13. 13. Shell: Fundraising <ul><li>Blog post on ProtectTheHuman.com </li></ul><ul><li>Email to all supporters </li></ul><ul><li>Different rewards by donation amount: </li></ul><ul><ul><li>£10: Buy 1 sq cm of ad space </li></ul></ul><ul><ul><li>£30: Get your name on the ad </li></ul></ul><ul><li>Strong creative </li></ul><ul><li>‘ Share this’ tool to encourage visitors to spread the word </li></ul><ul><li>Feedback & follow up posts </li></ul><ul><li>Blog stats: </li></ul><ul><li>Unique views: 25,386 </li></ul><ul><li>Average time on page: 3min 23s </li></ul><ul><li>239 comments </li></ul>
    14. 14. Shell: Fundraising
    15. 15. Shell: A bit of controversy
    16. 16.
    17. 17. Outcomes <ul><li>Public commitment from Shell to reduce gas flaring in Niger Delta </li></ul><ul><li>Mainstream, bloggers and trade media (70+ online pick ups in total) </li></ul><ul><li>2,285 people donating average gift of £17.65 </li></ul><ul><li>32% of donors never donated before </li></ul><ul><li>256 prospects converted </li></ul><ul><li>91 lapsed reactivated </li></ul><ul><li>564 new contacts/donors </li></ul>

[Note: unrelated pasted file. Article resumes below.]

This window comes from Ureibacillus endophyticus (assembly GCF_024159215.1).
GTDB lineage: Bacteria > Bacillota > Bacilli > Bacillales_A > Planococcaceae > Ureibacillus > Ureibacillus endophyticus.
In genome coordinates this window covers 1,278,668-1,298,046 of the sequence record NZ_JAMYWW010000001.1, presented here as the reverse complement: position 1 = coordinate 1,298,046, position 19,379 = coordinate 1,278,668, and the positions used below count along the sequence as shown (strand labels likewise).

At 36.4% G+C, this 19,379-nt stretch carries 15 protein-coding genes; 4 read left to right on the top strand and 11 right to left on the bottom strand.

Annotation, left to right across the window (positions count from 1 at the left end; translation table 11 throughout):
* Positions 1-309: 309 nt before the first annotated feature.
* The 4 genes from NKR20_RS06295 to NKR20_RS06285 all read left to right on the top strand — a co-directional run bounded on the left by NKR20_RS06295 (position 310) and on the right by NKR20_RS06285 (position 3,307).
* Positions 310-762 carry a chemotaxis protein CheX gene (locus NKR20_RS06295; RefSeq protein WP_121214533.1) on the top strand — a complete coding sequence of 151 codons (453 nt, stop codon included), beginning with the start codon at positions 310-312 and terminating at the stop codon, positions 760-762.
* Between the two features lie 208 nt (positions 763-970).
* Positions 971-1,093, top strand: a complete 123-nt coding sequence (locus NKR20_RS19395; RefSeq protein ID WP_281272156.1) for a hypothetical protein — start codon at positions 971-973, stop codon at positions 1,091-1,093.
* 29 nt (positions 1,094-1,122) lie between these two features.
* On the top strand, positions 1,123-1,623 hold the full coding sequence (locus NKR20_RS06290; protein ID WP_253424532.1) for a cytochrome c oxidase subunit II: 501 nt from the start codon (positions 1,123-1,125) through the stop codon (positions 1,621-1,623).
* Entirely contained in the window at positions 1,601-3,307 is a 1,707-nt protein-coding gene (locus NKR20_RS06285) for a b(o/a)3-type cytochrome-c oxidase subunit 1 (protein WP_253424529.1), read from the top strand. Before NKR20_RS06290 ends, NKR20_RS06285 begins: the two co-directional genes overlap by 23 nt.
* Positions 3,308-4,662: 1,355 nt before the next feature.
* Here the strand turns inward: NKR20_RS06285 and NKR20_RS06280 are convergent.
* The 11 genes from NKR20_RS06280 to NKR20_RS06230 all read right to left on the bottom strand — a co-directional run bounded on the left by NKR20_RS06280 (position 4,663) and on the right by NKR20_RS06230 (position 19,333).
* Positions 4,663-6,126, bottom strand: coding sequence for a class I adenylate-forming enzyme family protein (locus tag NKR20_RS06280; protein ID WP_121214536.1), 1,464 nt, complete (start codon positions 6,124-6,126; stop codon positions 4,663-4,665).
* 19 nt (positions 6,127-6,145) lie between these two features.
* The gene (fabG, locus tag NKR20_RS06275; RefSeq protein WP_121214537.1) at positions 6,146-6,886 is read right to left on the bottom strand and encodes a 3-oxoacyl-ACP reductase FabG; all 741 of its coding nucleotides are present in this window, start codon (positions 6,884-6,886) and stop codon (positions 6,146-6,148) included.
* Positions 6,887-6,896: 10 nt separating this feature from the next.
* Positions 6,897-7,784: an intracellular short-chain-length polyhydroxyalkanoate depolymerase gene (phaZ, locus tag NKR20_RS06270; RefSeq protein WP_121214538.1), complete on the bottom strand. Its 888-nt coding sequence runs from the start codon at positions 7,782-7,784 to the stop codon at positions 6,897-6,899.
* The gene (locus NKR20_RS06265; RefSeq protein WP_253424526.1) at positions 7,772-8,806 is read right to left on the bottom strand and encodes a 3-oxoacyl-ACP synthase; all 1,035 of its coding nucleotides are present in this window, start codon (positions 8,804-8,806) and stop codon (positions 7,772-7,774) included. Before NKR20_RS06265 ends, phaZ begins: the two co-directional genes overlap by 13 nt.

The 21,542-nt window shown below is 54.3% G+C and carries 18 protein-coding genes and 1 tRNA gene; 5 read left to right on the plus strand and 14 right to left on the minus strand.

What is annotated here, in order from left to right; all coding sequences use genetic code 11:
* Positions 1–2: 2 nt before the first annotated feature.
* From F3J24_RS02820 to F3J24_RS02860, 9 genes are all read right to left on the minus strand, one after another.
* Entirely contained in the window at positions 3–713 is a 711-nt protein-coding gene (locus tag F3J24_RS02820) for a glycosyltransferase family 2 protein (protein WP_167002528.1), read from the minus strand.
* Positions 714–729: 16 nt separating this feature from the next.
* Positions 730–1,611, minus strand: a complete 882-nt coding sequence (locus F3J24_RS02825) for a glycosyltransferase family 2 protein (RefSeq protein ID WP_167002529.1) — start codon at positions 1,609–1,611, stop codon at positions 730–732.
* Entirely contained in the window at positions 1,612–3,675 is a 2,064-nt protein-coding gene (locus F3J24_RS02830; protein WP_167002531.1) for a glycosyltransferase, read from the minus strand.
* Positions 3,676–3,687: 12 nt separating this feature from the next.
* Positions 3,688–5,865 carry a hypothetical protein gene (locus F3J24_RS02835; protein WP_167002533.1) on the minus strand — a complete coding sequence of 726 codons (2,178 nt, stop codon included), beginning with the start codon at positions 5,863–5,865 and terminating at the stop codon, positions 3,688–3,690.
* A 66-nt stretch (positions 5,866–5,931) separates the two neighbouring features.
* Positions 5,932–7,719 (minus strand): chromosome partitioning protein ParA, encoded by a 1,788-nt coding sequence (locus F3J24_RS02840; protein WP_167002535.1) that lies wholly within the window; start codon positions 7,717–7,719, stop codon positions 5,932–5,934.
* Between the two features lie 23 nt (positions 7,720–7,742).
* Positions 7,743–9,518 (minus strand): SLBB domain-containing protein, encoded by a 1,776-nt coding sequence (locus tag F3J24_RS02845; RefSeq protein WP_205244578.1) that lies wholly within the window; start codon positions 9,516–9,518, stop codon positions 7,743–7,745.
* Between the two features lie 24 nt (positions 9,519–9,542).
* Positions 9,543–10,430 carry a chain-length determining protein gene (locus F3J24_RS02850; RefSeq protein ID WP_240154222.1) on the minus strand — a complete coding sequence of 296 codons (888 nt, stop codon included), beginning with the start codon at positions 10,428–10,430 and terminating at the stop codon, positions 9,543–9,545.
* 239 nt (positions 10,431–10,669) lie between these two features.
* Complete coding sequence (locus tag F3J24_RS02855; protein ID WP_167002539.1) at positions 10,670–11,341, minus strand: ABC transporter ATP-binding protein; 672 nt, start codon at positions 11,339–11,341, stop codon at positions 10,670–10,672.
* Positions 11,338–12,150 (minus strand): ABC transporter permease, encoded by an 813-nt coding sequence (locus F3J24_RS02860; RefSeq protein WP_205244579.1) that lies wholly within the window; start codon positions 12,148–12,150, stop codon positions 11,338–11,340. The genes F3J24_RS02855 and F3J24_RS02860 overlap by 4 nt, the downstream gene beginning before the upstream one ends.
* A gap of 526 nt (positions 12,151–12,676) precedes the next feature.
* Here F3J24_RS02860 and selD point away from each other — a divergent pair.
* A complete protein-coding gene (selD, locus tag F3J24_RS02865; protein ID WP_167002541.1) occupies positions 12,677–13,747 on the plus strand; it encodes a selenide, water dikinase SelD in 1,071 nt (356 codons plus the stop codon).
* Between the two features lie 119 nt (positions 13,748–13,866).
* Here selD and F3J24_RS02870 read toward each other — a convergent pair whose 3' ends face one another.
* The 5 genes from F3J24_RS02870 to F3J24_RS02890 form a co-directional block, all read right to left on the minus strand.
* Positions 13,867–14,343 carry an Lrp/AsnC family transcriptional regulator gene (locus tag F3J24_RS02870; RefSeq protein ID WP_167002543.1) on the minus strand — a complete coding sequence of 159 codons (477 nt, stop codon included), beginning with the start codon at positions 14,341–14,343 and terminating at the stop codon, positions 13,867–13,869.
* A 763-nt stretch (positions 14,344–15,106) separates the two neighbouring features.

18. 18. Why did it work? <ul><li>Gave our supporters numerous ways to get involved </li></ul><ul><li>Put supporters at the heart of the campaign – “We really need you to make this happen” </li></ul><ul><li>Fresh engagement mechanisms </li></ul><ul><li>Specific tangible ask </li></ul><ul><li>Exciting and eventful narrative </li></ul><ul><li>Honest and transparent </li></ul><ul><li>Regular updates </li></ul><ul><li>Empower, thank, value and inform at every stage </li></ul><ul><li>Trusted the power of our community </li></ul>
    19. 19. Things we’ve learnt along the way Move quickly, add urgency Tell a story Let people get as involved as they want, in whatever way suits them Listen Take part Let everyone be heard Stay honest Measure everything Photos by activists, from ProtectTheHuman.com
    20. 20. Thanks! @fionamclaren / [email_address]